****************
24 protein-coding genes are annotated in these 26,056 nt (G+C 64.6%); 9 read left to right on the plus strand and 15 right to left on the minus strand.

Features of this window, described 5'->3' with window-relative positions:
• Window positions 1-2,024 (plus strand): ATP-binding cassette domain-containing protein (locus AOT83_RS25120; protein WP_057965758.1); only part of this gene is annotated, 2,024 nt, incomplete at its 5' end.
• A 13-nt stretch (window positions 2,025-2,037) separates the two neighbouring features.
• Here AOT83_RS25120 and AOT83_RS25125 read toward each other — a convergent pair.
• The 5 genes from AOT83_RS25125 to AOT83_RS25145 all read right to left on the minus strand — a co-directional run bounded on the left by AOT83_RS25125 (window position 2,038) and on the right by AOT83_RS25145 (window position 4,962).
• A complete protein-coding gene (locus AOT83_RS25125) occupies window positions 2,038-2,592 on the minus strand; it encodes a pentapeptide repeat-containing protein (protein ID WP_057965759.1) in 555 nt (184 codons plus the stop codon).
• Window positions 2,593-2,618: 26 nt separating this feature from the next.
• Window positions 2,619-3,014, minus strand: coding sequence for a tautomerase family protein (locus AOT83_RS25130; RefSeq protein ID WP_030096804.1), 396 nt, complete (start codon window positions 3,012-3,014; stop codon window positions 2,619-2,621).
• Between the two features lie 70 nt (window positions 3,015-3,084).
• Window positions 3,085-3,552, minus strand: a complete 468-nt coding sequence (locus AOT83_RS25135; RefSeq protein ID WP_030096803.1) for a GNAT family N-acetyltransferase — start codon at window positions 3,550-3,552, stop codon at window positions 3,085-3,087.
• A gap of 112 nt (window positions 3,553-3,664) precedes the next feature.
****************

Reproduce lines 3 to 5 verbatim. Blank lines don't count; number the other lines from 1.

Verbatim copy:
• Window positions 1-2,024 (plus strand): ATP-binding cassette domain-containing protein (locus AOT83_RS25120; protein WP_057965758.1); only part of this gene is annotated, 2,024 nt, incomplete at its 5' end.
• A 13-nt stretch (window positions 2,025-2,037) separates the two neighbouring features.
• Here AOT83_RS25120 and AOT83_RS25125 read toward each other — a convergent pair.